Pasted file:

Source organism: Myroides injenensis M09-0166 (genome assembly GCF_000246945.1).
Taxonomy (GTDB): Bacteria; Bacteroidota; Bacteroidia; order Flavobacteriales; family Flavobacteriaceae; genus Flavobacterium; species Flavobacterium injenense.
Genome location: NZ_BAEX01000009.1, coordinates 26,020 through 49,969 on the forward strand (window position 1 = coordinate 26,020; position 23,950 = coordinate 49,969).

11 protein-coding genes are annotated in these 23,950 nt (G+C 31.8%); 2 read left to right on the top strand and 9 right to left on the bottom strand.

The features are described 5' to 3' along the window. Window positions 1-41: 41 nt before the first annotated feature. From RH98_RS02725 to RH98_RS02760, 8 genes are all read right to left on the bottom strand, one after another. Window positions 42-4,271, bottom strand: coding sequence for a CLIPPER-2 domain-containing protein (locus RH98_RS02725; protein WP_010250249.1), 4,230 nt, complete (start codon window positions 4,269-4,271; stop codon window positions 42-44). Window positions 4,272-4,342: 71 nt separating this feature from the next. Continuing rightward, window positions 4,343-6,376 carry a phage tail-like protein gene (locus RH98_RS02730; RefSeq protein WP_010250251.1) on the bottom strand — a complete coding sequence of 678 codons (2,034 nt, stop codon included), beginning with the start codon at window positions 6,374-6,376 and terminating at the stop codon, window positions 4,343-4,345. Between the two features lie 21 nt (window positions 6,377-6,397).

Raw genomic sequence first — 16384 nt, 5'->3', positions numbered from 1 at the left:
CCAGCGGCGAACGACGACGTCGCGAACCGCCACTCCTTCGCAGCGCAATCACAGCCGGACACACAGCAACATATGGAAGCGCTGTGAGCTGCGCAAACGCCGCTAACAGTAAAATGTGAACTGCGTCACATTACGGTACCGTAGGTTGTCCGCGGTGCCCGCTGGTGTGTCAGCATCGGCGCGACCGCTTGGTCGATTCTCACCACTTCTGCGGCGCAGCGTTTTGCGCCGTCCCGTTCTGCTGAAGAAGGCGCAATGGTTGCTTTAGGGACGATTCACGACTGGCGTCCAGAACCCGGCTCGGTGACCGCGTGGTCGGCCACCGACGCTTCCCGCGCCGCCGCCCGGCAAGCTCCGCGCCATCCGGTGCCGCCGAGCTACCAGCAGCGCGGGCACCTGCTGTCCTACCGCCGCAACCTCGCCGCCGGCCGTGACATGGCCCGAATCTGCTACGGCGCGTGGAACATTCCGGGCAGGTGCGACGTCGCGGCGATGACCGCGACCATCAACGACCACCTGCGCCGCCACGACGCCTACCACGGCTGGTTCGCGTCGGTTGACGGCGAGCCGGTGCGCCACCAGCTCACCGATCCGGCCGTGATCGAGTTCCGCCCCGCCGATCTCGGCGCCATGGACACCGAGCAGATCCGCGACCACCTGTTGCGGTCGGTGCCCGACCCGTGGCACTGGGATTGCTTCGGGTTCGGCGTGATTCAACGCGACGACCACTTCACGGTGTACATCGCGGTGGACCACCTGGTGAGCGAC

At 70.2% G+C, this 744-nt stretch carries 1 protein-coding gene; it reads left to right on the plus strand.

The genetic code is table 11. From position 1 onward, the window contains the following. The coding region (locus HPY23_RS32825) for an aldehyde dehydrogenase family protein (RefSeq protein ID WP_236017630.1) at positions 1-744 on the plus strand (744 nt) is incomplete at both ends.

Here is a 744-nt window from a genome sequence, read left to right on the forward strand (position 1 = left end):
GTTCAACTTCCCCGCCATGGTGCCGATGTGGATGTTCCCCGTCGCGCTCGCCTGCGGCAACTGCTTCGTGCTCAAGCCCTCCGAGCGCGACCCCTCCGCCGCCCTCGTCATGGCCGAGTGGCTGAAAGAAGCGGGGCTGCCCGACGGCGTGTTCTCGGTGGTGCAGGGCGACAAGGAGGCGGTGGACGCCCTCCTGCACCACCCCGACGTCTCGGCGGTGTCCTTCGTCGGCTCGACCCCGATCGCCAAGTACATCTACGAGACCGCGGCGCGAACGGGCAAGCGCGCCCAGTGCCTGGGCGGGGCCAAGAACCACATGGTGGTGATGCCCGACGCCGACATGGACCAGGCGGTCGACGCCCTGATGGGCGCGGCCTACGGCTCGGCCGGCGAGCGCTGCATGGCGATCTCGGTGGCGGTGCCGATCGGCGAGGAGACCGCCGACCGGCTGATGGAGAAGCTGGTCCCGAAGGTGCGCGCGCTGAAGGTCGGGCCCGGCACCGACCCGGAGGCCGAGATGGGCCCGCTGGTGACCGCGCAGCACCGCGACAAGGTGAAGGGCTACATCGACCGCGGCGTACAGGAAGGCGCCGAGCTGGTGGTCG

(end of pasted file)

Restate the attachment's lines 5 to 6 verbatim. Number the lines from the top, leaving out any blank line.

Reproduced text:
The features are described 5' to 3' along the window. Window positions 1-41: 41 nt before the first annotated feature. From RH98_RS02725 to RH98_RS02760, 8 genes are all read right to left on the bottom strand, one after another. Window positions 42-4,271, bottom strand: coding sequence for a CLIPPER-2 domain-containing protein (locus RH98_RS02725; protein WP_010250249.1), 4,230 nt, complete (start codon window positions 4,269-4,271; stop codon window positions 42-44). Window positions 4,272-4,342: 71 nt separating this feature from the next. Continuing rightward, window positions 4,343-6,376 carry a phage tail-like protein gene (locus RH98_RS02730; RefSeq protein WP_010250251.1) on the bottom strand — a complete coding sequence of 678 codons (2,034 nt, stop codon included), beginning with the start codon at window positions 6,374-6,376 and terminating at the stop codon, window positions 4,343-4,345. Between the two features lie 21 nt (window positions 6,377-6,397).

Raw genomic sequence first — 16384 nt, 5'->3', positions numbered from 1 at the left: